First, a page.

The following opinions expressed by Scott M. Erickson are his own and do not officially represent the views of the American Counseling Association or the Wyoming Mental Health Professions Licensing Board. The expression of these opinions does not constitute a real or implied counselor-client relationship.
Our little children crave three things: consistency, consistency, and consistency.
Our little children need a consistent environment. Children are constantly on the move, exploring their physical environment. They are learning to trust that the same space has the same feel from day to day. The predictability of their environment fosters healthy attachment and the establishment of a secure base. This is not to say that new experiences and environments are off-limits. However, the bulk of their time should be spent in surroundings that are familiar to them.
Our little children need a consistent schedule. There are certainly several ways to go overboard here so let’s please do our best to let go of being overly rigid. However, the more consistent we can intentionally maintain our child’s schedule day to day, particularly in the tasks of feeding and sleeping, the more secure they will be.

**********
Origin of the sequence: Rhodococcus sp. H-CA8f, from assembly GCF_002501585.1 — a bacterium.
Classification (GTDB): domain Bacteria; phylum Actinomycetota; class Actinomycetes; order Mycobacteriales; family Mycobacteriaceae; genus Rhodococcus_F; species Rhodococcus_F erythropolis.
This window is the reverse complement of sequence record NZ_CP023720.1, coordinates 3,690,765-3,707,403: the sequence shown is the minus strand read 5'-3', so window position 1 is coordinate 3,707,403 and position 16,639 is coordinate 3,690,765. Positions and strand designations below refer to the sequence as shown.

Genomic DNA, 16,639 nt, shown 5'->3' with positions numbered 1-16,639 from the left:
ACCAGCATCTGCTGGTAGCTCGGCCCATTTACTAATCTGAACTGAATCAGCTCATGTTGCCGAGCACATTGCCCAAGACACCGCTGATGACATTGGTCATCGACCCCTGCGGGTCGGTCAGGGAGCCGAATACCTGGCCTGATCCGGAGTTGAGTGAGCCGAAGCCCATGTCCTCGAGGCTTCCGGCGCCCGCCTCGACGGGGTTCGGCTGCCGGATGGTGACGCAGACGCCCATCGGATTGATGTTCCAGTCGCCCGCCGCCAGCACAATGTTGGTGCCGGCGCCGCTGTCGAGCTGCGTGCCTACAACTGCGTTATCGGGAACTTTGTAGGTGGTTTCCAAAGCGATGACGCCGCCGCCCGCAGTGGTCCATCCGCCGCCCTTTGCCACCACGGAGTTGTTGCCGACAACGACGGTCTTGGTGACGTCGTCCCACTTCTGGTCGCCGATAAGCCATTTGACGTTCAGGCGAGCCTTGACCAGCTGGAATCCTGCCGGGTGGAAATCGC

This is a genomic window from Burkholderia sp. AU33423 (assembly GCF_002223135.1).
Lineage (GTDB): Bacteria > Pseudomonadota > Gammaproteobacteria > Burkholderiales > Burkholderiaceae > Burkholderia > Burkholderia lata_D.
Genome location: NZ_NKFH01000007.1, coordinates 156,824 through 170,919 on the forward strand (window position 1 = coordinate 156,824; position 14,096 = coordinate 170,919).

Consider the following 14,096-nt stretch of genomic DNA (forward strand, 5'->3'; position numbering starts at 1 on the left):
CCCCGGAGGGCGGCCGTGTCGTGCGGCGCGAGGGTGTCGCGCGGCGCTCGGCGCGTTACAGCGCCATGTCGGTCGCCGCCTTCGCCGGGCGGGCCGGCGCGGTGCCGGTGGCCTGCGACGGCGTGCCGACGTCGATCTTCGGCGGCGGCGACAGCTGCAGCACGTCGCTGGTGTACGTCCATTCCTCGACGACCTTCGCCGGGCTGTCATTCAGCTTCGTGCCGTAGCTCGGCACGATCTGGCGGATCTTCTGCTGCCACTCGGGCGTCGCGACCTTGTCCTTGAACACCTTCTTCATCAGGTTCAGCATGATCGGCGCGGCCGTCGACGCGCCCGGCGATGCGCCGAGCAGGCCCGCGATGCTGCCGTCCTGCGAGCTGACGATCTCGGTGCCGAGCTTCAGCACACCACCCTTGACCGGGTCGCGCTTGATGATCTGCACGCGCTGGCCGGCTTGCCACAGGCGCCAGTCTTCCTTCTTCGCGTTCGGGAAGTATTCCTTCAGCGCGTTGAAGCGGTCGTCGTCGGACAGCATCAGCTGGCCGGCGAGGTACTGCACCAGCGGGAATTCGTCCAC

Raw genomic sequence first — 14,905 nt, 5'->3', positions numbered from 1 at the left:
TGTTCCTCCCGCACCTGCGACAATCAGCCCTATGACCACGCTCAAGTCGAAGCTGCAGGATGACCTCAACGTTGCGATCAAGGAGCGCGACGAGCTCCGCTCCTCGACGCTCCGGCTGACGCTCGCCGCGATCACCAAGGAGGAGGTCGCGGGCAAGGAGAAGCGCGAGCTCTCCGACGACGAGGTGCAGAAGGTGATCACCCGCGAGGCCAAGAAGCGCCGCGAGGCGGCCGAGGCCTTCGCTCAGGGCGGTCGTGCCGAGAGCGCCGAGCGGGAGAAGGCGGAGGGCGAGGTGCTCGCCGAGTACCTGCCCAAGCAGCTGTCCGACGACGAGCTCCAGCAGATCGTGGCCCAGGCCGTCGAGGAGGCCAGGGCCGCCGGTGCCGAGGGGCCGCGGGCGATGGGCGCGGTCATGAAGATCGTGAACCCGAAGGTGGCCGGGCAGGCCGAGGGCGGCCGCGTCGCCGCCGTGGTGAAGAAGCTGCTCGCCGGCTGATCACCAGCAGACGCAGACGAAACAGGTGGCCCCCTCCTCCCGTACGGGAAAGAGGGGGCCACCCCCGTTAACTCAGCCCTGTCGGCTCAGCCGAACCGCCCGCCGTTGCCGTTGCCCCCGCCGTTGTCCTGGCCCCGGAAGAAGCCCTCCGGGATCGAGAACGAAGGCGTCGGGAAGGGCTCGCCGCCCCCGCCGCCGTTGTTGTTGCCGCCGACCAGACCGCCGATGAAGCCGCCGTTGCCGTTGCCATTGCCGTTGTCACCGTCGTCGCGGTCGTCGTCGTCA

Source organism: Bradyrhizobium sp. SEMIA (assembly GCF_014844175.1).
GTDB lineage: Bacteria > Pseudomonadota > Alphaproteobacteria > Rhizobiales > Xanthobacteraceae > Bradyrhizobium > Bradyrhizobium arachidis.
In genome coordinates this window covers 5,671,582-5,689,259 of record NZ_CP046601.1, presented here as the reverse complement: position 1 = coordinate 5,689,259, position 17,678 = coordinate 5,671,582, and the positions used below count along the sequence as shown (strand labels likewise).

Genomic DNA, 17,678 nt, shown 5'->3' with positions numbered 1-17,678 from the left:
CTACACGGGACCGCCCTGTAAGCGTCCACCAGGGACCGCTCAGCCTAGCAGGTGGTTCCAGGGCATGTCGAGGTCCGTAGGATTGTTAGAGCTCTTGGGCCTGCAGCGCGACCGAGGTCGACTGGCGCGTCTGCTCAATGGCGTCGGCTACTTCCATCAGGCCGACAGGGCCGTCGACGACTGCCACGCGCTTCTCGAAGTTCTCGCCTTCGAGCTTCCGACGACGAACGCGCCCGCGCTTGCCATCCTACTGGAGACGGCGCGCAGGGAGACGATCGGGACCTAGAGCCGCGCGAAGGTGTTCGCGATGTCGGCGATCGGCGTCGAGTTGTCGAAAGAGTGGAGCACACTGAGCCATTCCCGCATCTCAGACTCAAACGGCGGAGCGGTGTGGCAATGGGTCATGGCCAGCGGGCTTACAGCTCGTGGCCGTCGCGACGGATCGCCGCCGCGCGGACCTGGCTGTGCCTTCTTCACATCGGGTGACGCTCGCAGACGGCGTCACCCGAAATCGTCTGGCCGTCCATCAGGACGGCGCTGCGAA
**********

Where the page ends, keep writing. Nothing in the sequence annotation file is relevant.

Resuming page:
Most important of all, our little children need consistent parenting from all primary caregivers. As with all important parenting principles, this one does not operate in a vacuum. Consistent abuse from caregivers is obviously unhealthy. To be sure, there will always be slight differences in interaction and style and this is to be expected. What I am talking about is the experience of dramatic differences in parenting and a spirit of disunity between the adults caring for our children. The thought of, “Well, at least when I am watching these kids they are getting the right kind of parenting,” is an example of this kind of caregiver disunity. Inconsistencies in expectations and corrective interactions from one parent to another or from parents to day care providers are extremely damaging to our children. Such a dynamic creates distress in our little ones and makes it difficult to strengthen our collective relationships with them as a safe harbor. It is extremely important that all primary caregivers agree on and implement the same basic expectations and discipline strategies.
Scott M. Erickson is a Licensed Professional Counselor in Kemmerer who has provided counseling services in southwest Wyoming for the last eleven years. Erickson’s mission is to “be a dynamic catalyst helping you to empower your best self.” He can be reached at his website www.scottthecounselor.com or his Facebook page: Erickson Counseling & Coaching LLC.